While the FBI and Immigration and Customs Enforcement are using facial recognition software to scan driver’s license databases in various states, according to documents obtained by the Washington Post, New Mexico officials say that’s not happening here — at least not in a sweeping fashion.
Federal enforcement agencies do ask the New Mexico Motor Vehicle Division to see if specific photographs match any images stored in the licensing agency’s computers, but the state does not knowingly allow outside agencies to mine the state’s files, a spokesman said.
“No outside agency has direct access to our database,” said Charlie Moore of the New Mexico Taxation and Revenue Department, which includes the MVD.
Moore said the state does “honor requests for information on specific individuals from law enforcement agencies, and that would include the FBI and ICE.”
Millions of Americans’ photos have been scanned without their knowledge or consent, the Post reported, turning state licensing databases into part of an unprecedented surveillance infrastructure that goes beyond the established practice of sharing fingerprints, DNA and other evidence taken from criminal suspects.
The federal use of facial-recognition software reportedly includes deportation authorities combing through images stored by at least a few states that, like New Mexico, offer IDs to undocumented immigrants.
However, Moore emphasized that in New Mexico, “We don’t give anybody direct access.”
A host of law enforcement agencies submit so-called probe photos for any number of reasons, he said, and ask MVD if it can come up with a match using facial-recognition software it has had for more than a decade.
“If we get a match or a possible match, the agent who runs it takes a look at it,” Moore said. “If it looks like yes, that is a possible match, it then gets reviewed by two other sets of eyes here … before we turn it over to the requesting agency.”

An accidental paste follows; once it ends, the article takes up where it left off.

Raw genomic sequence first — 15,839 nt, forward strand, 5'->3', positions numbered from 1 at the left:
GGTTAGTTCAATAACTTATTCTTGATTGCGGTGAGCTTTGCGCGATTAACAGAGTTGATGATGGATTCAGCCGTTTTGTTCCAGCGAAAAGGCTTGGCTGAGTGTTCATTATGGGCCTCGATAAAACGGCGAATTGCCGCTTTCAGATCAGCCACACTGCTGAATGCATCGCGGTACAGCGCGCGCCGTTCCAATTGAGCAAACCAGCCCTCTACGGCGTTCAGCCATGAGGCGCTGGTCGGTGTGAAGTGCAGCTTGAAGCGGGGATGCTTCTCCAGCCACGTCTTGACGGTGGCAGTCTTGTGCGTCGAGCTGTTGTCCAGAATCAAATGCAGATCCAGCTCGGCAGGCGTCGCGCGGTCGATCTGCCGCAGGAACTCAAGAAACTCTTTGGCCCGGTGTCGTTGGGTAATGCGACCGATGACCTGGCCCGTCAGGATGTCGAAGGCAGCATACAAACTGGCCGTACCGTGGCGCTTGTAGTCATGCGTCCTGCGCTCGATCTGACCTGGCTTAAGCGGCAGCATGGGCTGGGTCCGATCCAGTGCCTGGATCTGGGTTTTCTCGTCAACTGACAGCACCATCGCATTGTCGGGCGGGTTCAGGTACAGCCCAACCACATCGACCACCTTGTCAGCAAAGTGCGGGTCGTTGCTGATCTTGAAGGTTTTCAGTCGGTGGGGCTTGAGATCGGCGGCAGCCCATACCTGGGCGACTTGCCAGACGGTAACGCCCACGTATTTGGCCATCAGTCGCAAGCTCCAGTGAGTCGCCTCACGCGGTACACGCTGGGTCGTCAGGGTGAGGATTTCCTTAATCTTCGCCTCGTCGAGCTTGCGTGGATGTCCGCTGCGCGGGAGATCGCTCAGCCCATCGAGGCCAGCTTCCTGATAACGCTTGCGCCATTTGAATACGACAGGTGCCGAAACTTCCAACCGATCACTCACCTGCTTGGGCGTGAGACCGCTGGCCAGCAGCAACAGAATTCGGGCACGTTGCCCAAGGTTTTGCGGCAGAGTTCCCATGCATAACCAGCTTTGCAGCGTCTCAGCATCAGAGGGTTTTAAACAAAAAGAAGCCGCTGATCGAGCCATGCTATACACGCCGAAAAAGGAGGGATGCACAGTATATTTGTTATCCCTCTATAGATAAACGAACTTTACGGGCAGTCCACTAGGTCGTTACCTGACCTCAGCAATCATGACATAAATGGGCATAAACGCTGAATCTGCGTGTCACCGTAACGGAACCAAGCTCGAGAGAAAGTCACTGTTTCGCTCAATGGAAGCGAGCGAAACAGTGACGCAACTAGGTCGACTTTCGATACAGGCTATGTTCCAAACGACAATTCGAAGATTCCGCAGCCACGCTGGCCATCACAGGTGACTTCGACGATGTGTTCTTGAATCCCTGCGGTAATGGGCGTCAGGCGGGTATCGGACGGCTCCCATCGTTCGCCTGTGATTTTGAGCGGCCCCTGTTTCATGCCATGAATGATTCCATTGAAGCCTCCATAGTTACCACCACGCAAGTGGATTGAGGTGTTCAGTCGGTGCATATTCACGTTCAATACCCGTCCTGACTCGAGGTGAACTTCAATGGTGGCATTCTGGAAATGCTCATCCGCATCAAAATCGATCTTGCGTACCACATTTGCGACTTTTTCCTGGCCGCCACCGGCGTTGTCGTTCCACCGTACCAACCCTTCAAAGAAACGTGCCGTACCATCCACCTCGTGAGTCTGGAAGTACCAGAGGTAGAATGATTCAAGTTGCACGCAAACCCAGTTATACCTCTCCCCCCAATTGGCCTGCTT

Moore said the division receives about one request a week.
“They had one recently on a John or a Jane Doe, a body sitting in a morgue that they had no ID on, and so they took a photo, sent us the probe photo, and we ran it through the system,” he said, adding he couldn’t remember whether the search produced a match.
The Post report on federal agents using facial-recognition software on driver’s license databases comes as ICE agents reportedly plan to begin raids in 10 U.S. cities to arrest thousands of people living in the country illegally.
ICE spokesman Matthew Bourke told CNN the department doesn’t comment on investigation techniques but has “the ability to collaborate with external local, federal and international agencies to obtain information that may assist in case completion and subsequent prosecution.
“This is an established procedure that is consistent with other law enforcement agencies,” Bourke told CNN in a statement.
Follow Daniel J. Chacón on Twitter @danieljchacon.